Search Just Got Personal, Now Extending Online Search to E-mail Boxes

Being seen as the world’s most powerful search resource by millions, Google is constantly under pressure to deliver the most comprehensive range of information for each query. As technology advances so does the ability to understand the intent of each search and provide the best information for each search. 

Google has recently acknowledged that community resources might not always provide the desired answers for a search query and have recently launched a trial platform which incorporates personal e-mails (g-mail) into individual search results.

This eliminates the extra step searchers have to take to find the most useful information by also including personal data in to the search results. Including such information in Google results gives searchers a more comprehensive solution.

For example if you need to pull information up on flights to your next great vacation the new Google feature will pull all information and updated statuses on your flights from your g-mail account. Or maybe you have been planning a hiking trip along the Milford Track with a group of friends.

When you Google Milford Track not only will Google produce relevant search results but will also access any personal e-mails from your g-mail account regarding the track. As of now this new feature is still under its trial stages, but is available to sign up to test out in English for @gmail.com addresses at google.com/experimental/gmailfieldtrial.

To further this search expansion, Google has recently released the Knowledge Graph to all English speaking countries. The Knowledge Graph is Google’s attempt to work less like a computing engine and more like an understanding guru (using artificial intelligence). It is a step towards providing the public with a search engine that can register complex questions and deliver a range of information that is tailored to their specific needs.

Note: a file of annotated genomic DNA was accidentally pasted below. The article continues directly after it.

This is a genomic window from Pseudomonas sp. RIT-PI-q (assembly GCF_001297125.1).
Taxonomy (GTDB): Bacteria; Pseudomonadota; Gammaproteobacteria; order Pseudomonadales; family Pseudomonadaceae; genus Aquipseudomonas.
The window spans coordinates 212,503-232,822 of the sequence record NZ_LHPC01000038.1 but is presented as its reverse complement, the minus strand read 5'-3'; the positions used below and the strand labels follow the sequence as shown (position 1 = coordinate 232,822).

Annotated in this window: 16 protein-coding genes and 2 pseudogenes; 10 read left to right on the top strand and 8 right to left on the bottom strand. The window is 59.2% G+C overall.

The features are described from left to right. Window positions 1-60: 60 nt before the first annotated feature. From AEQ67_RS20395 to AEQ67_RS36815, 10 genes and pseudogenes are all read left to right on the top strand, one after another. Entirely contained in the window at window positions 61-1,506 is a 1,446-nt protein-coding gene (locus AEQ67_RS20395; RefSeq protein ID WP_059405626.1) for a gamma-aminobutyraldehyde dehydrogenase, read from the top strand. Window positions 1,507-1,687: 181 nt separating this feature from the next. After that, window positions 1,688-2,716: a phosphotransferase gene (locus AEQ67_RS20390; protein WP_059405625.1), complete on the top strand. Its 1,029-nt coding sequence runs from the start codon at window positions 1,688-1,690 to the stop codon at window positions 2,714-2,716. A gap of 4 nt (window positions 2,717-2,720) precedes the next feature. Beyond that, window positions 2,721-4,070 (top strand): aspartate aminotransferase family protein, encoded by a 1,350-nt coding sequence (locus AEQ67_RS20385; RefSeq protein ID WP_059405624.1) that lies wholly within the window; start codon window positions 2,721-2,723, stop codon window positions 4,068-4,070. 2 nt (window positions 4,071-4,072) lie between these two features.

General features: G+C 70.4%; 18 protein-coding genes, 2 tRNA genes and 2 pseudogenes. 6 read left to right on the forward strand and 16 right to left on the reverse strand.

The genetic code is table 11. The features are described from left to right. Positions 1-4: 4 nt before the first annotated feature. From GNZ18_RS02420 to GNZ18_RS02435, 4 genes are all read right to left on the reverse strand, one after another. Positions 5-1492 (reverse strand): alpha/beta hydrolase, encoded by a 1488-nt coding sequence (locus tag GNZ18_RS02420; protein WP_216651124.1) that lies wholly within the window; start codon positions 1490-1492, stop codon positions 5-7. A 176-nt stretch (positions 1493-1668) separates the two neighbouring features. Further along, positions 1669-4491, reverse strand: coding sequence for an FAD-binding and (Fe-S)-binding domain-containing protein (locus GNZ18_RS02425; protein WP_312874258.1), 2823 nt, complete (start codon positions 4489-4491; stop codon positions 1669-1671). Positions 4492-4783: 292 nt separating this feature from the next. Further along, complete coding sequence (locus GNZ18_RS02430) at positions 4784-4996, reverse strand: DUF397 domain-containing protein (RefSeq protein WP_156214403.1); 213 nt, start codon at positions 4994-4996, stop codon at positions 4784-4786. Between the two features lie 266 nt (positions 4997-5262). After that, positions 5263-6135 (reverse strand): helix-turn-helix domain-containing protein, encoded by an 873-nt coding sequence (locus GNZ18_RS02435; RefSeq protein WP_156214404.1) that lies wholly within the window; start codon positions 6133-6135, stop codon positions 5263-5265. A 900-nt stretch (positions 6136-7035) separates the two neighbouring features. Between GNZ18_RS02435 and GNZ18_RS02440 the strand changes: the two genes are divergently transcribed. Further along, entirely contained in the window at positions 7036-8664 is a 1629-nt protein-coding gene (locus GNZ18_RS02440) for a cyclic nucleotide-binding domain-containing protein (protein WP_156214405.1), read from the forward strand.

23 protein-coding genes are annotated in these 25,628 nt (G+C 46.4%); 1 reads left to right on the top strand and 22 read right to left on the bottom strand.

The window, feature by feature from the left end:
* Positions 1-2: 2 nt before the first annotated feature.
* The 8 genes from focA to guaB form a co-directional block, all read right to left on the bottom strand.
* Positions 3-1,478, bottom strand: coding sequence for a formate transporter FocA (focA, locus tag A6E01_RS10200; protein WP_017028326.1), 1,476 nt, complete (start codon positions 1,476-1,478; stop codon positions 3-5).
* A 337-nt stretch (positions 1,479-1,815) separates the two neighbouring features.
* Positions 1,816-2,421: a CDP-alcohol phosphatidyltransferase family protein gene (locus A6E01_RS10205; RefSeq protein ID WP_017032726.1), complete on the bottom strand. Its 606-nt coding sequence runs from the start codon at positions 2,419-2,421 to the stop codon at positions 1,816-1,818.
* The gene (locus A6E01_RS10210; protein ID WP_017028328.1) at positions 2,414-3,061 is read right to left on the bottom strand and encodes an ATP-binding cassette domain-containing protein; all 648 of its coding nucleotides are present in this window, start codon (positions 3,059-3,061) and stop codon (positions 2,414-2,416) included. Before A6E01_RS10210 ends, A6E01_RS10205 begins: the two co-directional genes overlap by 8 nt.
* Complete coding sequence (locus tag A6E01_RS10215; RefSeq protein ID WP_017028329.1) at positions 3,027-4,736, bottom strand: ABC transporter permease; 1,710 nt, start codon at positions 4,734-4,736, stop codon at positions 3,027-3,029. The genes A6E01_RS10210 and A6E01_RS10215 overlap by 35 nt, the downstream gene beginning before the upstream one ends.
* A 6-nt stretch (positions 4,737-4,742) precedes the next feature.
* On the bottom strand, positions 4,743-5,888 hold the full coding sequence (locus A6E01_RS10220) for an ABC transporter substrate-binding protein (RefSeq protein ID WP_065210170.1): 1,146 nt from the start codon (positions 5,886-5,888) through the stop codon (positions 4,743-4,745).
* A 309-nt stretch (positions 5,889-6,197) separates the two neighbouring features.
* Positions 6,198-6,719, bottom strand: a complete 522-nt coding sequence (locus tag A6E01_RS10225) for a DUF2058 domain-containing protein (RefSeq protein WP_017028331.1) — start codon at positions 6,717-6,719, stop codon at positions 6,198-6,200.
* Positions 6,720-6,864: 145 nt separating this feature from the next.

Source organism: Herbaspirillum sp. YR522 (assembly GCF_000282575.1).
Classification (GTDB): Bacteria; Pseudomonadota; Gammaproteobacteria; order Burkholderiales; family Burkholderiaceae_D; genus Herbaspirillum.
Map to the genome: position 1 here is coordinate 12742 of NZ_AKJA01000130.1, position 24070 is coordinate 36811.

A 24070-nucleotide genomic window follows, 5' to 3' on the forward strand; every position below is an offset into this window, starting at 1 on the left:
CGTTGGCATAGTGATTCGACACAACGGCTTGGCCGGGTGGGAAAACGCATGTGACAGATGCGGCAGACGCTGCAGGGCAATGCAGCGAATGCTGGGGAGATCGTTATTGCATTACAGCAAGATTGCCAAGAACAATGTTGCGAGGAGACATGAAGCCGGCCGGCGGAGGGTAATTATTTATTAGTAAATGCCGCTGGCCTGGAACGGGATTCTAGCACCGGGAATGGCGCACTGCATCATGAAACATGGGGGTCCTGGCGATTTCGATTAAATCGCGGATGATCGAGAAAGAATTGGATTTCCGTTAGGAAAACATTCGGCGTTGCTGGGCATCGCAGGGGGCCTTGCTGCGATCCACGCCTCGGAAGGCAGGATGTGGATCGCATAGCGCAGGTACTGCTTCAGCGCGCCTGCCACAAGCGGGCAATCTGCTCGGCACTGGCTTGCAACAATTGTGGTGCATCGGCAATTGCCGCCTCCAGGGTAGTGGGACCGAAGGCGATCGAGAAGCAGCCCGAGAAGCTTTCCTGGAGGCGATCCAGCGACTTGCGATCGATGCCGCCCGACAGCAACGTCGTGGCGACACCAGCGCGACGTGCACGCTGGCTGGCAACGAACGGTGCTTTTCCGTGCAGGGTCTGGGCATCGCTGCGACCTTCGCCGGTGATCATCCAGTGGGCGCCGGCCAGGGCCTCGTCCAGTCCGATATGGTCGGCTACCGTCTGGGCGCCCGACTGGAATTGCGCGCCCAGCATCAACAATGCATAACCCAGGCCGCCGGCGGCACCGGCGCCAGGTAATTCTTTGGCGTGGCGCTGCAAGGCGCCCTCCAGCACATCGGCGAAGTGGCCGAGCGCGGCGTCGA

The Knowledge Graph can be seen as an attempt to link together the ‘real world’ and the ‘digital universe’. The graph is programmed to recognize more than 500 million people, places and things, and uses approximately 3.5 billion attributes to determine the association amongst information. Google has developed this with mobile in mind as well and has made sure it’s features are touchscreen friendly.

These changes have invoked fear from some corners, as some businesses believe that such search modifications may have a negative impact on their site’s search traffic. The good news is that Google Knowledge Graph and Gmail integration should not take away from traffic driven by organic search results. The extended information provided is driven from such sources as Wikipedia and is formed to deliver useful unobtrusive factual information. Providing this type of knowledge should merely pique the interest of searchers and not deduct any traffic from sites listed in their search.

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